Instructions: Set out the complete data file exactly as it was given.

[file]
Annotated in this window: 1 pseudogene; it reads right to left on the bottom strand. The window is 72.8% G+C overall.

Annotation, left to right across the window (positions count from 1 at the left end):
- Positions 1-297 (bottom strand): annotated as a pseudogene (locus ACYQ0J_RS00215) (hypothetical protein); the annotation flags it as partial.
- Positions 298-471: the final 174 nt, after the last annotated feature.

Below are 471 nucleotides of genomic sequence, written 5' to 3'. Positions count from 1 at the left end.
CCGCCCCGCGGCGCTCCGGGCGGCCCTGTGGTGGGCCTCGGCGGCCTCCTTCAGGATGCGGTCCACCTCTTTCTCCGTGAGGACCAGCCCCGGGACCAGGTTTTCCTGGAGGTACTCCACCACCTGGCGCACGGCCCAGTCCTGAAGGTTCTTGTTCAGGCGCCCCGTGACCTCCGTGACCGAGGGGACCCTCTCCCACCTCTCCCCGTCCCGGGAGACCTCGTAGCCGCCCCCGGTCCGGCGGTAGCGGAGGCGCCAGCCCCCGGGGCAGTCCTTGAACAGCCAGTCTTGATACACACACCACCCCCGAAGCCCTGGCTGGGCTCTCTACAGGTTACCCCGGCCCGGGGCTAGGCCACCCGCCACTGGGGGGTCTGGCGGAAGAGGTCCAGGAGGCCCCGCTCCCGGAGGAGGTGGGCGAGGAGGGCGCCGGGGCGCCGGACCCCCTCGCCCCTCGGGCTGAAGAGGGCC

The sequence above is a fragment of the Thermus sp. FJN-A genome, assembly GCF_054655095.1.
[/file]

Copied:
Annotated in this window: 1 pseudogene; it reads right to left on the bottom strand. The window is 72.8% G+C overall.

Annotation, left to right across the window (positions count from 1 at the left end):
- Positions 1-297 (bottom strand): annotated as a pseudogene (locus ACYQ0J_RS00215) (hypothetical protein); the annotation flags it as partial.
- Positions 298-471: the final 174 nt, after the last annotated feature.

Below are 471 nucleotides of genomic sequence, written 5' to 3'. Positions count from 1 at the left end.
CCGCCCCGCGGCGCTCCGGGCGGCCCTGTGGTGGGCCTCGGCGGCCTCCTTCAGGATGCGGTCCACCTCTTTCTCCGTGAGGACCAGCCCCGGGACCAGGTTTTCCTGGAGGTACTCCACCACCTGGCGCACGGCCCAGTCCTGAAGGTTCTTGTTCAGGCGCCCCGTGACCTCCGTGACCGAGGGGACCCTCTCCCACCTCTCCCCGTCCCGGGAGACCTCGTAGCCGCCCCCGGTCCGGCGGTAGCGGAGGCGCCAGCCCCCGGGGCAGTCCTTGAACAGCCAGTCTTGATACACACACCACCCCCGAAGCCCTGGCTGGGCTCTCTACAGGTTACCCCGGCCCGGGGCTAGGCCACCCGCCACTGGGGGGTCTGGCGGAAGAGGTCCAGGAGGCCCCGCTCCCGGAGGAGGTGGGCGAGGAGGGCGCCGGGGCGCCGGACCCCCTCGCCCCTCGGGCTGAAGAGGGCC

The sequence above is a fragment of the Thermus sp. FJN-A genome, assembly GCF_054655095.1.